T2 = [3.03 ×10-16] × R3 - 4.62 × 10+9

Given the unpredictability in the y-intercept value, it can be estimated as 0.

Hence, T2 = (3.03 × 10-16) × R3

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FAQs on Kepler’s Laws of Planetary Motion

1. What are Kepler’s Three Laws?

Ans. Kepler’s 3 laws of planetary motion can be explained as follows:

  1. The Law of Ellipses: By this postulate, the path of the planets along the sun is elliptical, with the nucleus (centre) of the sun being situated at one focus.

  2. The Law of Harmonies: The proportion of the squares of the periods of any two planets is equivalent to the proportion of the cubes of their mean distances from the sun.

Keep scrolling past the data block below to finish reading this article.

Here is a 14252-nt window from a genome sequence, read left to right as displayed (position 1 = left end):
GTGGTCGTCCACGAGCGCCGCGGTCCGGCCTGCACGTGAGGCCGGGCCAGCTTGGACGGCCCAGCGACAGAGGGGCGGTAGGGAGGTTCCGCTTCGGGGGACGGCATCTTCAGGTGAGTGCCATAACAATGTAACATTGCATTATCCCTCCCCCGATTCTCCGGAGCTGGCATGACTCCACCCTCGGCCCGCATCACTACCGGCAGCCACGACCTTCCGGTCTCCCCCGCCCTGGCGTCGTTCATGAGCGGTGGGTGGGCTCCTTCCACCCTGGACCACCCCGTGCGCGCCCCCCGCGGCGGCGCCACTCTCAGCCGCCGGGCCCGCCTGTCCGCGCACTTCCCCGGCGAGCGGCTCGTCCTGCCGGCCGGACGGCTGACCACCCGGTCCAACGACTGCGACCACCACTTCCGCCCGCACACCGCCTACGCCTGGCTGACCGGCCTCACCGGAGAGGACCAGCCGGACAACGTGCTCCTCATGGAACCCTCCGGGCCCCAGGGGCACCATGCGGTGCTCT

3. The Law of Equal Areas: An imaginary segment drawn from the nucleus of the sun to the nucleus of the planet will eradicate equal areas at equal intervals of time.

2. How to manually draw an Ellipse?

Ans. You can easily construct an ellipse using a pencil, string, sheet of paper, piece of cardboard and two tacks and wrap the string tightly around the tacks. Tack the paper sheet to the cardboard with two tacks. Then tie the string into a loop and around the two tacks. Take your pencil and tug the string until the two tacks and pencil form a triangle. Then start to draw a path with the pencil. The resulting shape is an ellipse.

An ellipse is a unique curve in which the sum of the total distances from each point on the curve to two other points is constant. For proper understanding, refer to the illustrative image below.